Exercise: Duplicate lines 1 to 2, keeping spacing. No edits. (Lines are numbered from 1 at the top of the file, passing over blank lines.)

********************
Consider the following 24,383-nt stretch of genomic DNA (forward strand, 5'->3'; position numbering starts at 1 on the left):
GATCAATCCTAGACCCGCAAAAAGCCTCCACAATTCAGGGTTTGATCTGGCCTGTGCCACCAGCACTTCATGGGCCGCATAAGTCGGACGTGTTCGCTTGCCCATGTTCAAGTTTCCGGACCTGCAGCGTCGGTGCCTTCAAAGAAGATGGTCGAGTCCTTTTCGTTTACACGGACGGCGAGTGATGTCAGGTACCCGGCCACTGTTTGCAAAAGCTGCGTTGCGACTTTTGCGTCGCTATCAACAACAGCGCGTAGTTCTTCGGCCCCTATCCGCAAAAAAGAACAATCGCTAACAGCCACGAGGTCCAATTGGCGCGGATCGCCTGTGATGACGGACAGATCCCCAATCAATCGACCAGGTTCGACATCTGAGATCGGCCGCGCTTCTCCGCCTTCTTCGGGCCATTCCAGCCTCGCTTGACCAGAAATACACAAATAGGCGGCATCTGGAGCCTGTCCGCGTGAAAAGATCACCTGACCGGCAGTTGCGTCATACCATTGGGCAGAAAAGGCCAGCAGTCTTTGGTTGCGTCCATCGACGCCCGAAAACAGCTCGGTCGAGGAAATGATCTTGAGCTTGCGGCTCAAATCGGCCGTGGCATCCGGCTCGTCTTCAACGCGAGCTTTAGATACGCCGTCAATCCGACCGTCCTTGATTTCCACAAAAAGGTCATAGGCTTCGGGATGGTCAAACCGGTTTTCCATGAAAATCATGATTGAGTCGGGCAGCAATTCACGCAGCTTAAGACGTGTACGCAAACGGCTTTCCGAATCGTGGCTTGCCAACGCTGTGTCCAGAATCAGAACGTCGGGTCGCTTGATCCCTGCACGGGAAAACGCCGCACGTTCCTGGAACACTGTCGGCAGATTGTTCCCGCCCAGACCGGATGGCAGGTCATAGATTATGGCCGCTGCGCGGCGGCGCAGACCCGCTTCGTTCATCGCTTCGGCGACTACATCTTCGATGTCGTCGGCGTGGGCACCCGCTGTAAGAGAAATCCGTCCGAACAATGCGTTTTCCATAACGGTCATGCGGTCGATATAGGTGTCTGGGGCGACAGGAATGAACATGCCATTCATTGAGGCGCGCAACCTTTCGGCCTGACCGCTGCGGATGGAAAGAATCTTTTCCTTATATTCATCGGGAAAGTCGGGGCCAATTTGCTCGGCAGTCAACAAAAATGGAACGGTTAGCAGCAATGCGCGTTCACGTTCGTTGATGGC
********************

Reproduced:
Consider the following 24,383-nt stretch of genomic DNA (forward strand, 5'->3'; position numbering starts at 1 on the left):
GATCAATCCTAGACCCGCAAAAAGCCTCCACAATTCAGGGTTTGATCTGGCCTGTGCCACCAGCACTTCATGGGCCGCATAAGTCGGACGTGTTCGCTTGCCCATGTTCAAGTTTCCGGACCTGCAGCGTCGGTGCCTTCAAAGAAGATGGTCGAGTCCTTTTCGTTTACACGGACGGCGAGTGATGTCAGGTACCCGGCCACTGTTTGCAAAAGCTGCGTTGCGACTTTTGCGTCGCTATCAACAACAGCGCGTAGTTCTTCGGCCCCTATCCGCAAAAAAGAACAATCGCTAACAGCCACGAGGTCCAATTGGCGCGGATCGCCTGTGATGACGGACAGATCCCCAATCAATCGACCAGGTTCGACATCTGAGATCGGCCGCGCTTCTCCGCCTTCTTCGGGCCATTCCAGCCTCGCTTGACCAGAAATACACAAATAGGCGGCATCTGGAGCCTGTCCGCGTGAAAAGATCACCTGACCGGCAGTTGCGTCATACCATTGGGCAGAAAAGGCCAGCAGTCTTTGGTTGCGTCCATCGACGCCCGAAAACAGCTCGGTCGAGGAAATGATCTTGAGCTTGCGGCTCAAATCGGCCGTGGCATCCGGCTCGTCTTCAACGCGAGCTTTAGATACGCCGTCAATCCGACCGTCCTTGATTTCCACAAAAAGGTCATAGGCTTCGGGATGGTCAAACCGGTTTTCCATGAAAATCATGATTGAGTCGGGCAGCAATTCACGCAGCTTAAGACGTGTACGCAAACGGCTTTCCGAATCGTGGCTTGCCAACGCTGTGTCCAGAATCAGAACGTCGGGTCGCTTGATCCCTGCACGGGAAAACGCCGCACGTTCCTGGAACACTGTCGGCAGATTGTTCCCGCCCAGACCGGATGGCAGGTCATAGATTATGGCCGCTGCGCGGCGGCGCAGACCCGCTTCGTTCATCGCTTCGGCGACTACATCTTCGATGTCGTCGGCGTGGGCACCCGCTGTAAGAGAAATCCGTCCGAACAATGCGTTTTCCATAACGGTCATGCGGTCGATATAGGTGTCTGGGGCGACAGGAATGAACATGCCATTCATTGAGGCGCGCAACCTTTCGGCCTGACCGCTGCGGATGGAAAGAATCTTTTCCTTATATTCATCGGGAAAGTCGGGGCCAATTTGCTCGGCAGTCAACAAAAATGGAACGGTTAGCAGCAATGCGCGTTCACGTTCGTTGATGGC